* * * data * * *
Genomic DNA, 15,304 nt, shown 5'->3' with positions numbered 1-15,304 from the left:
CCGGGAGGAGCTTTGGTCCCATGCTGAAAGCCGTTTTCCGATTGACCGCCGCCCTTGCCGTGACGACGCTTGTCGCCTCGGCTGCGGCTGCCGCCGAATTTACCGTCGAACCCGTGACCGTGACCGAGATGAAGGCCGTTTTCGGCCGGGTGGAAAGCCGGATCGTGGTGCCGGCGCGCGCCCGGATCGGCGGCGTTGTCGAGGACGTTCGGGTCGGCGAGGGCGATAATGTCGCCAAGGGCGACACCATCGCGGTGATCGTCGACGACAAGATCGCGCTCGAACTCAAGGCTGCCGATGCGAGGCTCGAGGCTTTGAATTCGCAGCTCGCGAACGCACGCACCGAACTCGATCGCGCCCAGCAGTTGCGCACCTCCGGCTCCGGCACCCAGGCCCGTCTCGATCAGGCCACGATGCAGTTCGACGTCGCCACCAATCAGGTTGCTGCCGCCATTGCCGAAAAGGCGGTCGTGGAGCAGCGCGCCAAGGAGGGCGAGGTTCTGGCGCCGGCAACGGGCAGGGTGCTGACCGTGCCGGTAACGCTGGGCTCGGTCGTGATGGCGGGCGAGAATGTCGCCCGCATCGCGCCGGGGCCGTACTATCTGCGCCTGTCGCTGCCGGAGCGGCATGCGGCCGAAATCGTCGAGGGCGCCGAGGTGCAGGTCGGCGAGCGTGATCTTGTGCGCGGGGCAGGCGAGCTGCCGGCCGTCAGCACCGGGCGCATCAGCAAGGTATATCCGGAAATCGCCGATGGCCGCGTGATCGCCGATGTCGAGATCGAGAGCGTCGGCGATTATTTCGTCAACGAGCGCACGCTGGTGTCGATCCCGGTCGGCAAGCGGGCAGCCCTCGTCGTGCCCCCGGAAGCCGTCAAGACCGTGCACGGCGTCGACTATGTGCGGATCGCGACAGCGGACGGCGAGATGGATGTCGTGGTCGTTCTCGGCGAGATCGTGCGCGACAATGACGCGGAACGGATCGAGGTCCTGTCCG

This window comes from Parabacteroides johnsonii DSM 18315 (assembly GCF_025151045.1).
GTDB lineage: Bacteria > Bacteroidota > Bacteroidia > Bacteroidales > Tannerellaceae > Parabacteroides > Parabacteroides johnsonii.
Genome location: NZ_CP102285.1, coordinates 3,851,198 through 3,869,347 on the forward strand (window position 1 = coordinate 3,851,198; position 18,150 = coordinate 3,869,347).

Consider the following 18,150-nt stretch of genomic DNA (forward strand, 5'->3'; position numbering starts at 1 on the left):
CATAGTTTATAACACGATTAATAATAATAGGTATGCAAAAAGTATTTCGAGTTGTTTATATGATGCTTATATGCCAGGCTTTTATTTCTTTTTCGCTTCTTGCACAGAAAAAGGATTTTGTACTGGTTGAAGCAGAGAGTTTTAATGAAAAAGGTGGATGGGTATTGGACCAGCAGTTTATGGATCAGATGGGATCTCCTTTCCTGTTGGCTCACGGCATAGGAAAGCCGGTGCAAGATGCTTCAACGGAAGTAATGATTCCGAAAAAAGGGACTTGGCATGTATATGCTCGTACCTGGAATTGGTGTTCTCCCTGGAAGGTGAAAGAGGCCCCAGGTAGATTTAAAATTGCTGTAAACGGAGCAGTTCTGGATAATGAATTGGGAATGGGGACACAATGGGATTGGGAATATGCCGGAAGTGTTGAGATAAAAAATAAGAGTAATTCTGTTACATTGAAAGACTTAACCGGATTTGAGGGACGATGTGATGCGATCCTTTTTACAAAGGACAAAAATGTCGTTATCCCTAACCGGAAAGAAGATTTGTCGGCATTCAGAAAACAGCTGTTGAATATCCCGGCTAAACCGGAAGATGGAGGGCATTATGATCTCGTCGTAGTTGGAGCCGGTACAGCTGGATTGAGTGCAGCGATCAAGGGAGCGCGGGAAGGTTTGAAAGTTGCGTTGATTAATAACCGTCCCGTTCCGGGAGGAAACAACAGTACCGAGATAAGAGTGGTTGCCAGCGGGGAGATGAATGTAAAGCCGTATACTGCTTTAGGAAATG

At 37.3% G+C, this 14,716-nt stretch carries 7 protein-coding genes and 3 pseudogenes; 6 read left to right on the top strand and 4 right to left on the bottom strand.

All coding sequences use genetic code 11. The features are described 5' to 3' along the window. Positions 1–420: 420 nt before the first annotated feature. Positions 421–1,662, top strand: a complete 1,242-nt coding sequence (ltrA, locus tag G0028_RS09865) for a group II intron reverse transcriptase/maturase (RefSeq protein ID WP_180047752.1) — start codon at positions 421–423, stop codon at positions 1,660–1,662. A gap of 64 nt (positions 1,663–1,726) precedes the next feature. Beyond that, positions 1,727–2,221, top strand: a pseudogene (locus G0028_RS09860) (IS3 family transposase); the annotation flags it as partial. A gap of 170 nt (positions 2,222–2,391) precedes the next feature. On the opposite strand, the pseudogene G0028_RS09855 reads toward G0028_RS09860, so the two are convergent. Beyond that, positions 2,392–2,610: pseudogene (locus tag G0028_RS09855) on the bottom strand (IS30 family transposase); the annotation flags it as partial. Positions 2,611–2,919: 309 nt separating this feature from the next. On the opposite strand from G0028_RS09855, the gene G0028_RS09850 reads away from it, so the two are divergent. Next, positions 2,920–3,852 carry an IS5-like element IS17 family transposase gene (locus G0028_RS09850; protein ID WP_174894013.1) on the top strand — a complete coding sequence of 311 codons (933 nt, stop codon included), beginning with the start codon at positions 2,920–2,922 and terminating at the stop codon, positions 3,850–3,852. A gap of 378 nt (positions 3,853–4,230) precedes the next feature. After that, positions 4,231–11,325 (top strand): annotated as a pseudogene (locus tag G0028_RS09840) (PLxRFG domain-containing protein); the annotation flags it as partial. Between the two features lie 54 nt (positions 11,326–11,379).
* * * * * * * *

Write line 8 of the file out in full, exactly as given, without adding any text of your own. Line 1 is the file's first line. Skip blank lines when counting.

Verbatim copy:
At 37.3% G+C, this 14,716-nt stretch carries 7 protein-coding genes and 3 pseudogenes; 6 read left to right on the top strand and 4 right to left on the bottom strand.